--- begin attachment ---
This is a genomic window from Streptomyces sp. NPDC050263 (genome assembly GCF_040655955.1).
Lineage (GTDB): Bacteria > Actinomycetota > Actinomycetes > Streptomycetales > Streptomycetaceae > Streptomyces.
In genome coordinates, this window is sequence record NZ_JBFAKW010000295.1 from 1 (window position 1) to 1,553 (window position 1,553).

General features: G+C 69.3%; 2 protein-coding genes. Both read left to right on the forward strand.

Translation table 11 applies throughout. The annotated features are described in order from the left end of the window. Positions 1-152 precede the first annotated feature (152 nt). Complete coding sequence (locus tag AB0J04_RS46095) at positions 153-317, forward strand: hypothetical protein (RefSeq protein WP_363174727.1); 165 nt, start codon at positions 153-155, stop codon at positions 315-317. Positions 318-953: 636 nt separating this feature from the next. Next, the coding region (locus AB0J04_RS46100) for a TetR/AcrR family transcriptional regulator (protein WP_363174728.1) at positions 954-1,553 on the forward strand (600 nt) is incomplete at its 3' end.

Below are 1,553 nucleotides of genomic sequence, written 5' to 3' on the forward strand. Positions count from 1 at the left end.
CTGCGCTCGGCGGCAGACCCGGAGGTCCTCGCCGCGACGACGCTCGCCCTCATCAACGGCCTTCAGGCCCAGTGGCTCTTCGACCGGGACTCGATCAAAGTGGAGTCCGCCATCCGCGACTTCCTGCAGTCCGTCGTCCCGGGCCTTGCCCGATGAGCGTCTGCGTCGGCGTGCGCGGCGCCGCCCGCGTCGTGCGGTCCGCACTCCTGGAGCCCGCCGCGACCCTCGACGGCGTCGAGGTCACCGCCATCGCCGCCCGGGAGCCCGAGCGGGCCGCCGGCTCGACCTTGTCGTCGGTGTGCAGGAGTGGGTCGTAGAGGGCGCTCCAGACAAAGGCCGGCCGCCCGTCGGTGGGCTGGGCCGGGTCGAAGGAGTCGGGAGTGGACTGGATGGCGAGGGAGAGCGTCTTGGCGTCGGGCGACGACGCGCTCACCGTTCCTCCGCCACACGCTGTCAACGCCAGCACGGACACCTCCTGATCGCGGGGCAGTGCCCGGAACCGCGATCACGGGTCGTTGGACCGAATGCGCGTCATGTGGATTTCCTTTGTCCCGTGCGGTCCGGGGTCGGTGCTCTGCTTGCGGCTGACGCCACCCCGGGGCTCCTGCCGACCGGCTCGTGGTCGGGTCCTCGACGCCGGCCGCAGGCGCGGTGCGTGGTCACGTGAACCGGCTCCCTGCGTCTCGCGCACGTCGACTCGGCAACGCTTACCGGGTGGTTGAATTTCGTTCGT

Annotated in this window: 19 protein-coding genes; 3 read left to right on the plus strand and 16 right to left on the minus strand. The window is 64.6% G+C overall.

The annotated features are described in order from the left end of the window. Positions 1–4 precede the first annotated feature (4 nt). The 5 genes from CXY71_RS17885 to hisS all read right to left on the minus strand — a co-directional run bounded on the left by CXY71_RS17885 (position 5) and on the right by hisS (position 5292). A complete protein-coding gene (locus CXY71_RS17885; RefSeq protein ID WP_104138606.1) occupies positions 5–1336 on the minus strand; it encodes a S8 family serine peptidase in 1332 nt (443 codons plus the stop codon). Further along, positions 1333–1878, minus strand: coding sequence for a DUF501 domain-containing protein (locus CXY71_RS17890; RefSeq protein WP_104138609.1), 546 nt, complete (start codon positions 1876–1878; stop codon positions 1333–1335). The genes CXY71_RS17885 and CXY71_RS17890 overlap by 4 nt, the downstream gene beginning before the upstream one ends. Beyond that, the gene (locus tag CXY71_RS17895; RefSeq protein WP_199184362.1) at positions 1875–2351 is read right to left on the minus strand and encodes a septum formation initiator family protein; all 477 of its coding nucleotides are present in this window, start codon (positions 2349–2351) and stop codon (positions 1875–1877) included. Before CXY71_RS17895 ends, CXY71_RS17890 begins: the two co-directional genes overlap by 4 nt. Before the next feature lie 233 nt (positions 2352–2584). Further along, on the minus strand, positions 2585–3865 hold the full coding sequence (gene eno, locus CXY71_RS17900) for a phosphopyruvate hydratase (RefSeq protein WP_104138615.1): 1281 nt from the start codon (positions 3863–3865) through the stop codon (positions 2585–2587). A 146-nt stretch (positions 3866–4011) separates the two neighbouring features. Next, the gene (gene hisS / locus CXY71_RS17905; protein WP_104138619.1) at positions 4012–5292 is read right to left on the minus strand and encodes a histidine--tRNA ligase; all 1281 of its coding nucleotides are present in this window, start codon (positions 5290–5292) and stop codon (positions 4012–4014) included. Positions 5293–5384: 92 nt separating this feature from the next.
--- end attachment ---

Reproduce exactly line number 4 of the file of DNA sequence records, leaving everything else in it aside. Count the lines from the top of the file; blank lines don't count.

General features: G+C 69.3%; 2 protein-coding genes. Both read left to right on the forward strand.